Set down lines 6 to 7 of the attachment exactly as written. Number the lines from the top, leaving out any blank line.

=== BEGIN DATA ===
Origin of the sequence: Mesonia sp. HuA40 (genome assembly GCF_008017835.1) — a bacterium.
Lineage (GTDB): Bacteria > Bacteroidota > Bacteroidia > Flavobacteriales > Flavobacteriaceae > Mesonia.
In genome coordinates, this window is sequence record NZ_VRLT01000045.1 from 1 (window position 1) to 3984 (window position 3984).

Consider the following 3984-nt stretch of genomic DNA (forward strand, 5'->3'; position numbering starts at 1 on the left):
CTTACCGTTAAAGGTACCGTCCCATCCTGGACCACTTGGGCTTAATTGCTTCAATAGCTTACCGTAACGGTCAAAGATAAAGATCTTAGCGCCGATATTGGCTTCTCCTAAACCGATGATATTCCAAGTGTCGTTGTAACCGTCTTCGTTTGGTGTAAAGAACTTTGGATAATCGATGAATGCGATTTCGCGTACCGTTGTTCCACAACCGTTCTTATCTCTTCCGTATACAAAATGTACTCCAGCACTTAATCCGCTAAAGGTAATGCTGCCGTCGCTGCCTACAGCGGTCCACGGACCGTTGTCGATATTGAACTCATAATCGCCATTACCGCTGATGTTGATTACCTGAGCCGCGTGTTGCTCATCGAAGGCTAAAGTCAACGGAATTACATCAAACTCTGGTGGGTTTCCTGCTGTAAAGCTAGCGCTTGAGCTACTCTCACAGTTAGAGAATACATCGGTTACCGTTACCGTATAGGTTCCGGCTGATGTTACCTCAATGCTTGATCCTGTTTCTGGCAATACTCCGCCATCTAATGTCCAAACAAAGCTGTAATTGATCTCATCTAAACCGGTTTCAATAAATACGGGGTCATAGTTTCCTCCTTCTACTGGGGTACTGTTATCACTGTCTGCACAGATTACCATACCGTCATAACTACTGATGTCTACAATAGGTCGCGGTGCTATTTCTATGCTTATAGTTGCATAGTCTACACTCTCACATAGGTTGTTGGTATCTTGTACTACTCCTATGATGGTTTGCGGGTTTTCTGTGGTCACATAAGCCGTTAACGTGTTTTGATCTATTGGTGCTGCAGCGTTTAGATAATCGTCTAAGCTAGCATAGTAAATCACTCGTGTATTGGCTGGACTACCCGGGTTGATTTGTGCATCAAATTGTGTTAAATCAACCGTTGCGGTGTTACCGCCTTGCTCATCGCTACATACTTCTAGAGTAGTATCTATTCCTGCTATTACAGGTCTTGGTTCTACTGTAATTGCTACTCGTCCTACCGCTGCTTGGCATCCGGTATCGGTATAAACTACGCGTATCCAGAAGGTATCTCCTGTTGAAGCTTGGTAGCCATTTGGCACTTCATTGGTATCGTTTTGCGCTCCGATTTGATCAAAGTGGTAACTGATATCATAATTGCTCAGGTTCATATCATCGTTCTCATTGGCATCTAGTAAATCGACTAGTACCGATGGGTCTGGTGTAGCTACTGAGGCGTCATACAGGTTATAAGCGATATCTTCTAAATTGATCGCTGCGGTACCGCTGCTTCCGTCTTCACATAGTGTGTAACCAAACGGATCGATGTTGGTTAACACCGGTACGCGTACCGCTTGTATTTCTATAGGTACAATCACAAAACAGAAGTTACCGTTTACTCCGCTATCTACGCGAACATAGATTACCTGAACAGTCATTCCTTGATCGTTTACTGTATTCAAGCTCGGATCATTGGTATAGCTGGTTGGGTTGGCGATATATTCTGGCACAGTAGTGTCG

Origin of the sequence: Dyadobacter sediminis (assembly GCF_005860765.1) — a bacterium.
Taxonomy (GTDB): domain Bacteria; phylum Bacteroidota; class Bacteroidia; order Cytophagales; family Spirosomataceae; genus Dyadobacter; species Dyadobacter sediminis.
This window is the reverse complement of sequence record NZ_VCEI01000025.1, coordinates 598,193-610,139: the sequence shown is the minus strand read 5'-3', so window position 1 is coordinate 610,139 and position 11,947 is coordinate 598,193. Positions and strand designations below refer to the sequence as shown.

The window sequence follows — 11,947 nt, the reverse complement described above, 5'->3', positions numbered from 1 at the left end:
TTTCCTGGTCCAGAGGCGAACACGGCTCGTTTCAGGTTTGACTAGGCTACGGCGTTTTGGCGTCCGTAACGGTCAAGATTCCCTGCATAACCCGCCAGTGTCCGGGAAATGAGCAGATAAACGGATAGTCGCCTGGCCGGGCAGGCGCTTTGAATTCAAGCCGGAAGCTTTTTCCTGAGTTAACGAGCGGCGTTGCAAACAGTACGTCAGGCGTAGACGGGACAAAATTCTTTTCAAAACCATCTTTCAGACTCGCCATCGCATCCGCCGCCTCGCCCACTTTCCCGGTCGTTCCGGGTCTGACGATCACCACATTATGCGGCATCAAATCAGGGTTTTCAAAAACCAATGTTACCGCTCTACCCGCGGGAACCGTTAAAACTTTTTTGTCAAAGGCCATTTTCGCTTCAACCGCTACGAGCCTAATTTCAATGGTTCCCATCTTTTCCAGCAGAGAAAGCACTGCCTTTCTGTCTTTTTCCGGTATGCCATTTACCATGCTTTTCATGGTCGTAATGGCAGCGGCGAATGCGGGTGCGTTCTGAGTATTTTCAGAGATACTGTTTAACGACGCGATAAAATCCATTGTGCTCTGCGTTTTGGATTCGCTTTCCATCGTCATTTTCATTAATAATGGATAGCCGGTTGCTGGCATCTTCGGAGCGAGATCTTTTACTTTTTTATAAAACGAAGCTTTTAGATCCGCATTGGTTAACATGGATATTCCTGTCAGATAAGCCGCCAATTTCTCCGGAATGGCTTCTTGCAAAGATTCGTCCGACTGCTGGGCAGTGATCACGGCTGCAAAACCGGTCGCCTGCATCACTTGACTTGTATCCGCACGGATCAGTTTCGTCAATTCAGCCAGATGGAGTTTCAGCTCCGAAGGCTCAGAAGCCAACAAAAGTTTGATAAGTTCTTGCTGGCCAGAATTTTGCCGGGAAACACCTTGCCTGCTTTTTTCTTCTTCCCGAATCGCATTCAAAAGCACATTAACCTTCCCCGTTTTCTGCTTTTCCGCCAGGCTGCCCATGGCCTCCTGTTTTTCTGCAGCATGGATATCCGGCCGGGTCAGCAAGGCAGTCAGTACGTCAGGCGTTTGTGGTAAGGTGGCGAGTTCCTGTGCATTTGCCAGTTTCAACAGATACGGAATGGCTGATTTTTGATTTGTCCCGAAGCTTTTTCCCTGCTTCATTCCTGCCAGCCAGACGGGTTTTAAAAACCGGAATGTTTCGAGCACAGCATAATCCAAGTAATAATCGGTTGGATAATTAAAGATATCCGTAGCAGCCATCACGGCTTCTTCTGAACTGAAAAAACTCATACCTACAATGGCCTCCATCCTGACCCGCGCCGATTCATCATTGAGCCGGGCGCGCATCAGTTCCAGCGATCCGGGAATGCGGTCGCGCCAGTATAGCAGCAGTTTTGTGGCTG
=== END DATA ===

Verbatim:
Origin of the sequence: Dyadobacter sediminis (assembly GCF_005860765.1) — a bacterium.
Taxonomy (GTDB): domain Bacteria; phylum Bacteroidota; class Bacteroidia; order Cytophagales; family Spirosomataceae; genus Dyadobacter; species Dyadobacter sediminis.